“I’m bored!” We can all relate to the uncomfortable - and at times unbearable - feeling of boredom. But what is it? Why does it happen? And could this frustrating, thumb-twiddling experience actually serve some evolutionary purpose? CrowdScience listener Brian started wondering this over a particularly uninspiring bowl of washing up, and it’s ended with Marnie Chesterton going on a blessedly un-boring tour through the science and psychology of tedium. She finds out why some people are more affected than others, why boredom is the key to discovery and innovation, and how we can all start improving our lives by embracing those mind-numbing moments. Featuring: Prof James Danckert (University of Waterloo, Canada), Dr Elizabeth Weybright (Washington State University), Dr Christian Chan (Hong Kong University) and Annie Runkel (University of Dundee). Presented by Marnie Chesterton Produced by Samara Linton Image: Young Asian girl feeling lonely and bored at home. Screen addiction withdrawal symptoms (Credit: Oscar Wong, Getty Images)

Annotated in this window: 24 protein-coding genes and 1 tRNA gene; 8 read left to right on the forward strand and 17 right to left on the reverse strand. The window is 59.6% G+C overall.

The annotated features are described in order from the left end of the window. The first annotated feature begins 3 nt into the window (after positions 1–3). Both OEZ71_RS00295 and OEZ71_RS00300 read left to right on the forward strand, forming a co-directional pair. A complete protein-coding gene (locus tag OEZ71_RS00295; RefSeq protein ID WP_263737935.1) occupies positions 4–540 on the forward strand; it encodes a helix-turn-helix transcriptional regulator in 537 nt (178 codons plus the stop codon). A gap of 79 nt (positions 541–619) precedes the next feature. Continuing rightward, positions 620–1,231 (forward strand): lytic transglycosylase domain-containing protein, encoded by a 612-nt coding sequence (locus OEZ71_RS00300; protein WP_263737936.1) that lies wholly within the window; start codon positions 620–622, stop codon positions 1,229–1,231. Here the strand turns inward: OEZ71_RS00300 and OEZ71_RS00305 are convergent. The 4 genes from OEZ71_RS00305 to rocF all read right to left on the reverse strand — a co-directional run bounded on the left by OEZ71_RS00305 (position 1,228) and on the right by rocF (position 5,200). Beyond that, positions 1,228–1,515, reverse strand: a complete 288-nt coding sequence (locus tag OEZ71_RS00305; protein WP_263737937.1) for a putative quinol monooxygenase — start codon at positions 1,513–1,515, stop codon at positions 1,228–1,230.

• How do you like your eggs in the morning?
    Should you wash your eggs? Well believe it or not, there is quite an international debate about this question from CrowdScience listener Susan. In Canada, where Susan grew up, commercially sold eggs are washed before they reach stores, whereas in the UK where she is now living they are not. So what is best to avoid contamination? It’s one of a number of egg-themed questions that CrowdScience tries to crack in this episode. One of our presenters, Marnie Chesterton, heads over to Susan’s home in London to cook some eggs and explore other egg cooking questions from our listeners, such as what is the science behind frying an egg without it sticking to the pan and why are some boiled eggs harder to shell than others? Meanwhile this episode’s other presenter, Anand Jagatia, explores questions about eggs after they have hatched. He investigates a case of curious chicken behaviour sent in by listener Laurie, as well as working out how a cuckoo knows it’s a cuckoo when it’s been raised in another bird’s nest. Presented by Marnie Chesterton and Anand Jagatia Produced by Jonathan Blackwell for BBC World Service Featuring: Dr. Vincent Guyonnet, Dr. Valérie Lechevalier, Dr. Siobhan Abeyesinghe and Dr. Ros Gloag (Photo credit: Getty Images)
  • CrowdScience Christmas bonanza